Peroxisome Proliferator-Activated Receptor (PPAR): Balance for survival in parasitic infections

Marion M. Chan, Kyle W. Evans, Andrea R. Moore, Dunne Fong

Research output: Contribution to journalArticlepeer-review

21 Scopus citations


Parasitic infections induce a magnitude of host responses. At the opposite ends of the spectrum are those that ensure the host's needs to eliminate the invaders and to minimize damage to its own tissues. This review analyzes how parasites would manipulate immunity by activating the immunosuppressive nuclear factor, peroxisome proliferator-activated receptors (PPARs) with type 2 cytokines and free fatty acids from arachidonic acid metabolism. PPARs limit the action of type 1 immunity, in which classically activated macrophages act through the production of proinflammatory signals, to spare the parasites. They also favor the development of alternately activated macrophages which control inflammation so the host would not be destroyed. Possibly, the nuclear factors hold a pivotal role in the establishment of chronic infection by delicately balancing the pro-and anti-inflammatory signaling mechanisms and their ligands may be used as combination therapeutics to limit host pathology.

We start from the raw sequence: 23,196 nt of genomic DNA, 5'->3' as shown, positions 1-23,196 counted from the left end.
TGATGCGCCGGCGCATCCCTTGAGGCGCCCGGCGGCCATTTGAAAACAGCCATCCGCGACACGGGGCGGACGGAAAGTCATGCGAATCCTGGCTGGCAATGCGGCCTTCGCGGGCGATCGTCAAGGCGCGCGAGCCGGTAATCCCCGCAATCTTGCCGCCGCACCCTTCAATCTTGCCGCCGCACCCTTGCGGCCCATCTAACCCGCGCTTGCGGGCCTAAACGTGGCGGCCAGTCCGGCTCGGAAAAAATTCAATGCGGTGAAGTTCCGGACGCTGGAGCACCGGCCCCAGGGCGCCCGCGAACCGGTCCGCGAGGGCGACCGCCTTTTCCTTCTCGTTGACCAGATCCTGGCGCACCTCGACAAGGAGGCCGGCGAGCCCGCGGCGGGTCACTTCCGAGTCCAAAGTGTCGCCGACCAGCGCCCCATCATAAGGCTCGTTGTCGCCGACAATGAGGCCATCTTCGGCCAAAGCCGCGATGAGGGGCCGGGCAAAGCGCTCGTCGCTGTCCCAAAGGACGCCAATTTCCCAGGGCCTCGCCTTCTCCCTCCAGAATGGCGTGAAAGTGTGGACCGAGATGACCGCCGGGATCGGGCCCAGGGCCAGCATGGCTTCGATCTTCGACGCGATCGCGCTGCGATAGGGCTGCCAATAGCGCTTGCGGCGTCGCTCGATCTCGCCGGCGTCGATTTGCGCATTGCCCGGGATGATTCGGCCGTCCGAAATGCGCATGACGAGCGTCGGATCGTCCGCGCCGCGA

Original languageEnglish (US)
Article number828951
JournalJournal of Biomedicine and Biotechnology
StatePublished - 2010

All Science Journal Classification (ASJC) codes

  • Biotechnology
  • Molecular Medicine
  • Molecular Biology
  • Genetics
  • Health, Toxicology and Mutagenesis


Dive into the research topics of 'Peroxisome Proliferator-Activated Receptor (PPAR): Balance for survival in parasitic infections'. Together they form a unique fingerprint.

Cite this